QUICK ONE: In My Day, 2017 Edition

A smartphone against the backdrop of a pub.

Whatever happened to having a conversation, instead of tapping away at screens? That’s what I want to know.’

We’ve been on the receiv­ing end of a ver­sion of that heck­le twice in the past month. What we did to earn it was, of course, being caught in the pub with one or more smart­phones out.

There are all sorts of good rea­sons for look­ing at your phone in the pub, even in com­pa­ny. In our case, we’re often tak­ing notes for one project or oth­er, tin­ker­ing with a pho­to of the very pub we’re in for social media, or look­ing up the answer to an impor­tant ques­tion that’s come up like, what is the ety­mol­o­gy of the word ‘poo’? (Only used to refer to fae­ces in the UK since the 1960s, appar­ent­ly.)

In oth­er words, it’s part of the way we make con­ver­sa­tion, not an obstruc­tion to it.

And, any­way, we’ve been togeth­er for very near­ly 20 years so if one of us does want the oth­er to put down their phone, we’re pret­ty com­fort­able just say­ing: ‘Oi! Give me some atten­tion! You’re being bor­ing.’

Both times we’ve received this kind of telling off it’s come from old­er men and hasn’t felt friend­ly, or as if was intend­ed as a con­ver­sa­tion starter – just like a kind of dri­ve by judge­ment.

Why do peo­ple do insert them­selves into oth­er people’s busi­ness this way? And does it both­er you to see peo­ple look­ing at screens in the pub?

8 thoughts on “QUICK ONE: In My Day, 2017 Edition”

  1. I don’t real­ly see it as being too dif­fer­ent to sit­ting in the pub read­ing the paper, and I can’t imag­ine any­one shout­ing at some­one for doing that.

    How­ev­er, I’m all for pubs that encour­age peo­ple not to make calls on their phones as that does feel more intru­sive and annoy­ing.

    I sup­pose the best pubs are a bit of a refuge from the world out­side and mobiles can feel like that refuge is being com­pro­mised some­how.

    1. As some­one who does both on occa­sions, I’d say that brows­ing a smart­phone iso­lates you from your envi­ron­ment a lot more than read­ing the paper. The focus and field of vision are dif­fer­ent, and added to that there’s the feel­ing of hav­ing to con­stant­ly check for updates which doesn’t apply to a paper.

      Hav­ing said that, hav­ing a go at oth­ers for doing *any­thing* in a pub that basi­cal­ly just involves mind­ing their own busi­ness is pret­ty objec­tion­able. In a recent post, B&B were dis­cussing being made to feel wel­come in pubs, but this is the neg­a­tive side of socia­bil­i­ty.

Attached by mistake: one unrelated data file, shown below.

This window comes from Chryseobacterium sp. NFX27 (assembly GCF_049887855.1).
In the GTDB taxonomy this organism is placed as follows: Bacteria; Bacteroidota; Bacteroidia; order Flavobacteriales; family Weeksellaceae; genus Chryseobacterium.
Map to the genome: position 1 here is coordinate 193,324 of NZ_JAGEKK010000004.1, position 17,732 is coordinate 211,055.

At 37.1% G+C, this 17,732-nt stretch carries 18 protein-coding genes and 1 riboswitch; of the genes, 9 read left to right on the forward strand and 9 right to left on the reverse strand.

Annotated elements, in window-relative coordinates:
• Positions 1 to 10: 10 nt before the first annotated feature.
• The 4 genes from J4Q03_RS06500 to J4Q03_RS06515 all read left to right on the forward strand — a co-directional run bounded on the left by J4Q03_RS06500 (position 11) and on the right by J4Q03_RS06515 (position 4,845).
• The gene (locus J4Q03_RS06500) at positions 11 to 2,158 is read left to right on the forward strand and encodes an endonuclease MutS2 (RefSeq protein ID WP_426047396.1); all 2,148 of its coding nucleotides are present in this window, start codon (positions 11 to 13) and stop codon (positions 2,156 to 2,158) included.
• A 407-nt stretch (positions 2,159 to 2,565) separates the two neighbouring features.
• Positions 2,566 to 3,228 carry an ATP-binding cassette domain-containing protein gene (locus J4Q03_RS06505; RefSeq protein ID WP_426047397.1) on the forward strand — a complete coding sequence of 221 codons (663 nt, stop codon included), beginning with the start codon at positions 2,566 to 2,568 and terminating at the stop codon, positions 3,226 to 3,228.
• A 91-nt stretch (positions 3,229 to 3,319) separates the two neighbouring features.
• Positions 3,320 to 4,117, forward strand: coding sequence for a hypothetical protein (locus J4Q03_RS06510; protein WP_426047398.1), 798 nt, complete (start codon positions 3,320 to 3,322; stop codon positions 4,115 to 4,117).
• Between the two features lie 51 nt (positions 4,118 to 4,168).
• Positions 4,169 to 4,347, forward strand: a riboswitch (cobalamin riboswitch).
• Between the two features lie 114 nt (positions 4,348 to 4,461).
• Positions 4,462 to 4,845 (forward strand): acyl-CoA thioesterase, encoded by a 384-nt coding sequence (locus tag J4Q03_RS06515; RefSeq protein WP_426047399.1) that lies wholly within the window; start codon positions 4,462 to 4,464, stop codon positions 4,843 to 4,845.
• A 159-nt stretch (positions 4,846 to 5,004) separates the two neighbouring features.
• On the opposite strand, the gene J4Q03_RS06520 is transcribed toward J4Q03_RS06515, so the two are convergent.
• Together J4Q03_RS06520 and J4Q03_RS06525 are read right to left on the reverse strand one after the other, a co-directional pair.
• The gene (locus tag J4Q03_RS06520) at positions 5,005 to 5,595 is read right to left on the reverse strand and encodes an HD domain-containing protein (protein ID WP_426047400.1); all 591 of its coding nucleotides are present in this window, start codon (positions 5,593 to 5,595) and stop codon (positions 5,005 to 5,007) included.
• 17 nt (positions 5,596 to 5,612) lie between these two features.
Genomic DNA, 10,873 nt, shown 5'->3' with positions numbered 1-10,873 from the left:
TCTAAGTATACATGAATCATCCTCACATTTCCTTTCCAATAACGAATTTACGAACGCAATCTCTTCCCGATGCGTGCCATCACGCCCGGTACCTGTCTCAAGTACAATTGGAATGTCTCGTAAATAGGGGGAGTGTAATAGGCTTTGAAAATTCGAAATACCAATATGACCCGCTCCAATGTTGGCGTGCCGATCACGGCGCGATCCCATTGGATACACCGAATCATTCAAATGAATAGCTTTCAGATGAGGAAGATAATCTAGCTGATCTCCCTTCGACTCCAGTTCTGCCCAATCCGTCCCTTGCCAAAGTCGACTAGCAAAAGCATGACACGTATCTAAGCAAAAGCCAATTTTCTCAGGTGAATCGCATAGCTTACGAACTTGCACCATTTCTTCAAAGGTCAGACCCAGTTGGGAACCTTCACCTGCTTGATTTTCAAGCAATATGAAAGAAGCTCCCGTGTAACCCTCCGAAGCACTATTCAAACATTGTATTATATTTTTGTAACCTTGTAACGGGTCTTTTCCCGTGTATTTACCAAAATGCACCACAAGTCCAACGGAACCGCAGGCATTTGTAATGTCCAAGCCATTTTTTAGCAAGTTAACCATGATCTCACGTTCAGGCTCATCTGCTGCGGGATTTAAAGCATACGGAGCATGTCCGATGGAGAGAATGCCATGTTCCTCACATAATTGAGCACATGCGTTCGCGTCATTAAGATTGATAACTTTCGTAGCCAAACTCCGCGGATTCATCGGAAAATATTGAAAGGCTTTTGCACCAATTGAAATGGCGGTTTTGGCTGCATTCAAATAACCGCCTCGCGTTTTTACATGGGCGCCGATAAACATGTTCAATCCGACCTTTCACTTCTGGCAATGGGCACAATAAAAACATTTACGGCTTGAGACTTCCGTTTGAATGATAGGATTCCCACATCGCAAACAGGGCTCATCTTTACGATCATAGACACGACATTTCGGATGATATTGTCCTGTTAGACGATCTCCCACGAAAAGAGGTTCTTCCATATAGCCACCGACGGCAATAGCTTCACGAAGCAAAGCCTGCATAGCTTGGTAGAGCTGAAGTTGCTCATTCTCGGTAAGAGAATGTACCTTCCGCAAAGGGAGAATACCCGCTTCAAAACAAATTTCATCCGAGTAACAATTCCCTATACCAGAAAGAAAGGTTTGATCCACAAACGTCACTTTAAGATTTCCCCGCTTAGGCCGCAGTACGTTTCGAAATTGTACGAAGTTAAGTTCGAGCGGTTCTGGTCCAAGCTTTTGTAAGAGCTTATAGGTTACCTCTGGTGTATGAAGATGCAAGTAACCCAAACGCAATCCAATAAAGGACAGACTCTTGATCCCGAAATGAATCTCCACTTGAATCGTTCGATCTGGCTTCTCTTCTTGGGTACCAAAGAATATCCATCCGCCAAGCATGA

What gets me is peo­ple wan­der­ing around in the street, glued to their screens and obliv­i­ous to their sur­round­ings.

  2. Sounds envi­ous to me – they haven’t got what you’ve got (an OH to sit qui­et­ly in the pub with) so they go for what looks like your weak spot. Oh, they look hap­py enough, but have you seen? They’re not even talk­ing to each oth­er! Cry­ing shame…

  3. The scroll is def­i­nite­ly a part of my life and the irony is I might be hav­ing a con­ver­sa­tion with peo­ple not in the pub I’m in but else­where in Britain via Twit­ter. Maybe if some­one piped up I’d tell them what I was read­ing and start a con­ver­sa­tion about it – depends if they come across as socia­ble or pro­scrip­tive.
    I’m increas­ing­ly see­ing peo­ple in their 60s and 70s engaged in the scroll too

  4. This hap­pened to me at the week­end. To be fair the old guy who demand­ed I turn my phone off did have a pret­ty good joke to tell me, but it seems weird that any giv­en stranger should feel the need to dic­tate to me how I enjoy my pint, com­pa­ny or after­noon. Agree with the sen­ti­ments above – how is read­ing blog posts/twitter/magazine arti­cles on my phone any dif­fer­ent to read­ing a book (which I would also do in a pub?)

  5. Frankly I think the old boy is right although entire­ly out of order to make it any of his busi­ness telling you.
    But it is one of the great joys of nev­er hav­ing been on social media or hav­ing 1G,2G,3G or 4G that I only use a ‘phone for what it was orig­i­nal­ly intend­ed for – to receive and send calls or mes­sages.
    It’s just a bit sad to see two peo­ple in a pub and,even worse,over a meal in a restau­rant basi­cal­ly scrolling through crap rather than hav­ing a con­ver­sa­tion.
    It is their choice,naturally,but a very dull one.

  6. I do look up things that were part of the con­ver­sa­tion, usu­al­ly beer or brew­ery relat­ed, some­times not. I do draw the line when I have to wait to be served because the land­la­dy is engrossed in Face­book!

  7. Although I agree with the broad­er point about phones tak­ing over (& i’m as guilty of it as any­one), he needs to keep his beak out

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